306. It is a very long standing grievance of the Welsh people that, at meetings and committees containing a majority of Welsh-speakers, the proceedings have frequently to be conducted in English for the convenience of the monoglot English members. The latter belong to a generation for whom no Welsh education was provided and Welshmen, acknowledging this, feel compelled to remove the disability of their colleagues by speaking English, although for themselves it is only the second-best

[page 245]

vehicle of expression which they use at a considerable disadvantage. It is not to be wondered at, therefore, that some of our witnesses urge that the option of evading the Welsh lessons should not be allowed in districts where the prevailing language is Welsh. Parents are not always good judges of what is implied in the duties of citizenship.

307. We are glad to note that in many of the schools a strong endeavour is made to introduce a Welsh atmosphere. It is stated that the morning service is conducted in Welsh in at least fifty schools, in some cases daily, in others once or twice in the week. A Welsh hymn is frequently sung on those occasions. "Very few schools are without their annual School Eisteddfod, and the acting of a Welsh drama is very common. The celebration of St. David's Day is universal. We know of schools in predominantly English areas where the Headmaster and Welsh members of the staff converse in Welsh with each other and with Welsh-speaking pupils on every possible occasion in and out of the classroom. Such a practice impresses the pupils with the fact that their teachers regard Welsh as their natural means of communication with each other and helps to inspire respect for the language." These extracts from the evidence of the Welsh Secondary Schools Association are very satisfactory as regards the spirit which they show, and it is only to be regretted that these practices are not more general.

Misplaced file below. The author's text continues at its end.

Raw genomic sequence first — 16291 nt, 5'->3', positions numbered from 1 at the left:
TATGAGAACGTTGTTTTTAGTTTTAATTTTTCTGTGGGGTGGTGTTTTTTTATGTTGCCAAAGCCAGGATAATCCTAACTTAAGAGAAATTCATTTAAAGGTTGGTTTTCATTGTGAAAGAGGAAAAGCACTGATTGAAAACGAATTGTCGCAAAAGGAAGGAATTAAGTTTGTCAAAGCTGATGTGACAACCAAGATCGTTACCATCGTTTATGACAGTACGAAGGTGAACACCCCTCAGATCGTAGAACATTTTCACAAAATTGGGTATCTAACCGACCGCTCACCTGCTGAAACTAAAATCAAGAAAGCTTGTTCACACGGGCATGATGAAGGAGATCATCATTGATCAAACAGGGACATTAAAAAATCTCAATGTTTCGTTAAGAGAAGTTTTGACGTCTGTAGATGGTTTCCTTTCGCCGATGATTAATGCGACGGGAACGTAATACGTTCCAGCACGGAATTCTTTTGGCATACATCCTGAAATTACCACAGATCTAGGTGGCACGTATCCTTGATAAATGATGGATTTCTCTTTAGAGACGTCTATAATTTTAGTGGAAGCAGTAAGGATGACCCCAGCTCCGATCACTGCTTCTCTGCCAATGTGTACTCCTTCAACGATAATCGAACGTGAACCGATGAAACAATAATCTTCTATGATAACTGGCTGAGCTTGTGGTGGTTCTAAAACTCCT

308. It has been pointed out in a foregoing section that the fate of Welsh as a living language depends in the first instance upon the Elementary Schools through which the great mass of the population passes, while it is in the most plastic state as regards habits of speech. On the other hand, although only a minority comes under the influence of the Secondary School system, it is from that minority that the future teachers, both secular and religious, will be drawn, and most of the men and women who are likely to occupy prominent positions in the public life of Wales. The importance of the influence which may be exercised by the

[page 246]

Secondary Schools with respect to the preservation and extension of Welsh culture is not, therefore, to be measured by any numerical standard. One of their most obvious obligations is to contrive, by means of a well-planned course of instruction, that any knowledge of Welsh possessed by pupils on entrance, whether native or acquired, should be deepened and enlarged. The habitual Welsh-speakers are "the salt of the Welsh nation" and the vitality of the language requires that their number should be increased. It should be considered a great reproach if pupils, originally Welsh-speaking, were to lose their grasp of Welsh through the neglect of the school to cultivate their powers.